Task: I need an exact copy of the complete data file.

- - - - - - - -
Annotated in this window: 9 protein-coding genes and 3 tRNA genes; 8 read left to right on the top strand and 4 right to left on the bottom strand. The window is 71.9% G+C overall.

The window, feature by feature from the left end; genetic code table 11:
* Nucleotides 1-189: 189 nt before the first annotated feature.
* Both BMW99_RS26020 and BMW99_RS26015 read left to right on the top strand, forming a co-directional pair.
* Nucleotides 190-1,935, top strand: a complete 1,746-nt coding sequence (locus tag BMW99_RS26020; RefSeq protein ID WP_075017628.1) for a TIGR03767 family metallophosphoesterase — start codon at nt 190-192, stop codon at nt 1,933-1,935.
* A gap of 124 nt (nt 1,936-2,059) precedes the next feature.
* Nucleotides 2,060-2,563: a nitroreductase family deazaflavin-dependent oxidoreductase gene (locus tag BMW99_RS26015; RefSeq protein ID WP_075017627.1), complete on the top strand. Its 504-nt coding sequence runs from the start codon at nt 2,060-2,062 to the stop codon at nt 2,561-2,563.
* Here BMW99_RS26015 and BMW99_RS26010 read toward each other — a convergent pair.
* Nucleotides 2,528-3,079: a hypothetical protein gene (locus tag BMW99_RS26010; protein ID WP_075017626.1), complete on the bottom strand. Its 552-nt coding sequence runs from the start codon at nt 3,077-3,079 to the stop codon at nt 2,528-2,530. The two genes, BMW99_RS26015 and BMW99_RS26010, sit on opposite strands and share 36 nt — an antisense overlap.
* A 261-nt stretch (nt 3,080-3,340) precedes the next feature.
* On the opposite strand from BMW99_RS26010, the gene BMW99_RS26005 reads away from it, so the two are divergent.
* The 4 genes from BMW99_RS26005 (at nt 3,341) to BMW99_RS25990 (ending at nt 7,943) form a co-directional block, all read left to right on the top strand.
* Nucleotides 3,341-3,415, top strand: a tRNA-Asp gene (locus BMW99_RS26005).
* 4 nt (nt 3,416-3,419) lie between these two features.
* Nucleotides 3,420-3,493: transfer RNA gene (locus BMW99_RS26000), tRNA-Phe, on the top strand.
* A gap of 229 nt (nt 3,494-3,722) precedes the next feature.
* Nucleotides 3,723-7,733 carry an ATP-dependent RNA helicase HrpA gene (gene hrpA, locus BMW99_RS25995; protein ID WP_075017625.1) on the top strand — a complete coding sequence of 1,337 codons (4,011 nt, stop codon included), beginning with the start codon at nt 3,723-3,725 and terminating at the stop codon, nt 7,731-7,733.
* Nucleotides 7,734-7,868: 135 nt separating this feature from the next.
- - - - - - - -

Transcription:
Annotated in this window: 9 protein-coding genes and 3 tRNA genes; 8 read left to right on the top strand and 4 right to left on the bottom strand. The window is 71.9% G+C overall.

The window, feature by feature from the left end; genetic code table 11:
* Nucleotides 1-189: 189 nt before the first annotated feature.
* Both BMW99_RS26020 and BMW99_RS26015 read left to right on the top strand, forming a co-directional pair.
* Nucleotides 190-1,935, top strand: a complete 1,746-nt coding sequence (locus tag BMW99_RS26020; RefSeq protein ID WP_075017628.1) for a TIGR03767 family metallophosphoesterase — start codon at nt 190-192, stop codon at nt 1,933-1,935.
* A gap of 124 nt (nt 1,936-2,059) precedes the next feature.
* Nucleotides 2,060-2,563: a nitroreductase family deazaflavin-dependent oxidoreductase gene (locus tag BMW99_RS26015; RefSeq protein ID WP_075017627.1), complete on the top strand. Its 504-nt coding sequence runs from the start codon at nt 2,060-2,062 to the stop codon at nt 2,561-2,563.
* Here BMW99_RS26015 and BMW99_RS26010 read toward each other — a convergent pair.
* Nucleotides 2,528-3,079: a hypothetical protein gene (locus tag BMW99_RS26010; protein ID WP_075017626.1), complete on the bottom strand. Its 552-nt coding sequence runs from the start codon at nt 3,077-3,079 to the stop codon at nt 2,528-2,530. The two genes, BMW99_RS26015 and BMW99_RS26010, sit on opposite strands and share 36 nt — an antisense overlap.
* A 261-nt stretch (nt 3,080-3,340) precedes the next feature.
* On the opposite strand from BMW99_RS26010, the gene BMW99_RS26005 reads away from it, so the two are divergent.
* The 4 genes from BMW99_RS26005 (at nt 3,341) to BMW99_RS25990 (ending at nt 7,943) form a co-directional block, all read left to right on the top strand.
* Nucleotides 3,341-3,415, top strand: a tRNA-Asp gene (locus BMW99_RS26005).
* 4 nt (nt 3,416-3,419) lie between these two features.
* Nucleotides 3,420-3,493: transfer RNA gene (locus BMW99_RS26000), tRNA-Phe, on the top strand.
* A gap of 229 nt (nt 3,494-3,722) precedes the next feature.
* Nucleotides 3,723-7,733 carry an ATP-dependent RNA helicase HrpA gene (gene hrpA, locus BMW99_RS25995; protein ID WP_075017625.1) on the top strand — a complete coding sequence of 1,337 codons (4,011 nt, stop codon included), beginning with the start codon at nt 3,723-3,725 and terminating at the stop codon, nt 7,731-7,733.
* Nucleotides 7,734-7,868: 135 nt separating this feature from the next.